The King James Version

Posted by on 02/25/2014 in:

King James

One of the many free Bibles we’re able to offer as part of the Bible Study App is the historic, trusted, and reliable King James Version of the Bible.
Here’s a brief glimpse into the history of the KJV:

It is said that when William Tyndale (1494 to 1536) was burned at the stake for translating the New Testament into the English vernacular in 1526, his last words were, “Lord, open the eyes of the king!”

Shortly thereafter, the Bible was made available in English by royal decree; in 1604, 85 years after Tyndale’s work, King James I authorized a new translation of the whole Bible for use by the Church of England. The result was the King James Version, or KJV, of 1611: a work of profound gravity, careful scholarship, and surpassing literary quality that has influenced English language and literature for hundreds of years, has been preached from thousands of pulpits, has been quoted by countless writers, and has led millions to a saving knowledge of the Lord Jesus Christ.

Though modern scholarship has led to revisions that strive for greater accuracy and readability (based both on a broader array of Greek texts and on gradual changes in English usage), the King James Version is still the source from which most literal English translations derive their inspiration.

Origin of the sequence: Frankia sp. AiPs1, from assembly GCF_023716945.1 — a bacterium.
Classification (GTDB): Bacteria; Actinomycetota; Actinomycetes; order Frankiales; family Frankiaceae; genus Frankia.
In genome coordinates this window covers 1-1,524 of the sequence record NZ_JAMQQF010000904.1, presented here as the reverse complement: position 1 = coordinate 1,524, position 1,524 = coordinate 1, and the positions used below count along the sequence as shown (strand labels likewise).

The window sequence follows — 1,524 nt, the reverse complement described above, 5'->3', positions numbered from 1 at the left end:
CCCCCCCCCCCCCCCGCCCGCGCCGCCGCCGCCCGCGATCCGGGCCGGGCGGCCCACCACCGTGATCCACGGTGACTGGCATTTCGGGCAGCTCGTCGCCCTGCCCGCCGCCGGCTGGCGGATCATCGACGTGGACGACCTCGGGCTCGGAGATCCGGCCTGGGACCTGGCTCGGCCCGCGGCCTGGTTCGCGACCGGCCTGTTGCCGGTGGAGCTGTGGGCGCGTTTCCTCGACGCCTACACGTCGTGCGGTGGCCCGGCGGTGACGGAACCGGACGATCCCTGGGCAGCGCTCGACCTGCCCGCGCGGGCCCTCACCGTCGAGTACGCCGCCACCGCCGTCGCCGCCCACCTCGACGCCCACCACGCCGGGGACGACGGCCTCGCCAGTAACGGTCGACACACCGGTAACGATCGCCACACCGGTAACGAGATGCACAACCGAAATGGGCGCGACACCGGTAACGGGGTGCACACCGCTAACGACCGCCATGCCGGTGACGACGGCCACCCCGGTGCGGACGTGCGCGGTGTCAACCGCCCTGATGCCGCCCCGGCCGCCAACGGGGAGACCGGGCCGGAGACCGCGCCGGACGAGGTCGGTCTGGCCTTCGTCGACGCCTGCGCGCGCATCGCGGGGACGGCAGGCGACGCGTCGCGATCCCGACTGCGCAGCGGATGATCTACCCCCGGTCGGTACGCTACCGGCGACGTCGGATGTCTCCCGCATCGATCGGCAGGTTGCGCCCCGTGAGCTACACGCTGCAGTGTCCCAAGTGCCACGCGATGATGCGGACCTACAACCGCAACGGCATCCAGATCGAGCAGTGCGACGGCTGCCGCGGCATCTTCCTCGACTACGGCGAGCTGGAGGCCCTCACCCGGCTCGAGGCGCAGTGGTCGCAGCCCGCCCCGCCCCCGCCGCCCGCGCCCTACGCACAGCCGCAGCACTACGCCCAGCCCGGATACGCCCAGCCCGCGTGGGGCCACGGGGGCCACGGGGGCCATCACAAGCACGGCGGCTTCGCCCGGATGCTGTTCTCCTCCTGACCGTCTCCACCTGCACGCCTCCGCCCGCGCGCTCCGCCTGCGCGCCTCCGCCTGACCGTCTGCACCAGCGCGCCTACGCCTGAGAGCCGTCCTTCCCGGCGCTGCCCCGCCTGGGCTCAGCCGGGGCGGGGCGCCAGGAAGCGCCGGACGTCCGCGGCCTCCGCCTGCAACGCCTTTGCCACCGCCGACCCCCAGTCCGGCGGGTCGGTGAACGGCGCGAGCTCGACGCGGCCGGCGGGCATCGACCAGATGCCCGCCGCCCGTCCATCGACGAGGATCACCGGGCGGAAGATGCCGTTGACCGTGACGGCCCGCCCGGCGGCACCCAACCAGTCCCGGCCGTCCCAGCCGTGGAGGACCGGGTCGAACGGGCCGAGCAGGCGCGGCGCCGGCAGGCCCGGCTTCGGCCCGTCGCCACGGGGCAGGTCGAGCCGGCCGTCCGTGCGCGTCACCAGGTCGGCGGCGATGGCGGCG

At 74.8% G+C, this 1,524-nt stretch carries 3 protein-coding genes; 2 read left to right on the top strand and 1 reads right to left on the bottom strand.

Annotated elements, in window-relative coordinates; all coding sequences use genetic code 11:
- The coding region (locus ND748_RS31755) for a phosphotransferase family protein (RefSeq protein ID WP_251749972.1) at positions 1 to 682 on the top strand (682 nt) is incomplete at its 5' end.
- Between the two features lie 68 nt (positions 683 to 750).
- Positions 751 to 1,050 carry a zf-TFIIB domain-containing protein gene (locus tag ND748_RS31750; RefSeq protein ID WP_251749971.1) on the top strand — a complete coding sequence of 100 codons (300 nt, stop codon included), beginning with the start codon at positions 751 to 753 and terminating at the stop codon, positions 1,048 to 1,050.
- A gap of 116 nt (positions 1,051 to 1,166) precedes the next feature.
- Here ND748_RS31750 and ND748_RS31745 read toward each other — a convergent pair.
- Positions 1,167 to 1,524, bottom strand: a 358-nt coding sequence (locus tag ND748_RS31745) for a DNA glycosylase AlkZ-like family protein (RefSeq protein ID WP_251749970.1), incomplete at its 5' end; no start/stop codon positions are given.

For more information about the King James Version of the Bible checkout: A Visual History of the King James Bible

KJV related resources are on special this week. See them HERE!


  • Rick says:

    There was a documentary about Tyndale on the BBC last year (“The most dangerous man in Tudor England”) presented by the author & presenter Melvyn Bragg. He said that 85% of the KJV New Testament was Tyndale’s.

  • Jeff Becker says:

    Here! Here! for the “Authorized Version”-definitely the most magisterial. Everybody read by Adam Nicolson.

  • Jeff Becker says:

    I don’t know what happened to the title in my post:
    Thats by Adam Nicolson!

  • Jeff Becker says:

    God’s Secretaries (by KTL)

  • JT says:

    Hey, did you know that olive tree has limited support on various titles? What that means is that if you upgrade your platform (i.e. That new iPad) those titles you bought, and used with your old device, magically disappear…..ooooh. Already lost a few Greek titles with functionality. Weird, huh. You don’t expect books to have short life expectancies. But then why would you, IT’S A BOOK! But hey, no worries, you can always repurchase the title to go with you new device. Yeah…..

    • Andrew says:

      JT, I noticed you left this same comment on another post. I’ll reiterate what Monty said. Your books should always be available as your device changes. We have people who have been with us for 10+ years and have had access to their books through many device changes. If we can help you access your books please feel free to contact us at Thanks!

  • Rick says:

    I haven’t found that to be the case – all my stuff was there for me to re-download hen I moved from an ancient Windows phone to an Android tablet & when getting a new PC. Everything syncs between tablet & PC too. I can’t comment on what ma happen with Apple kit as I don’t own any.

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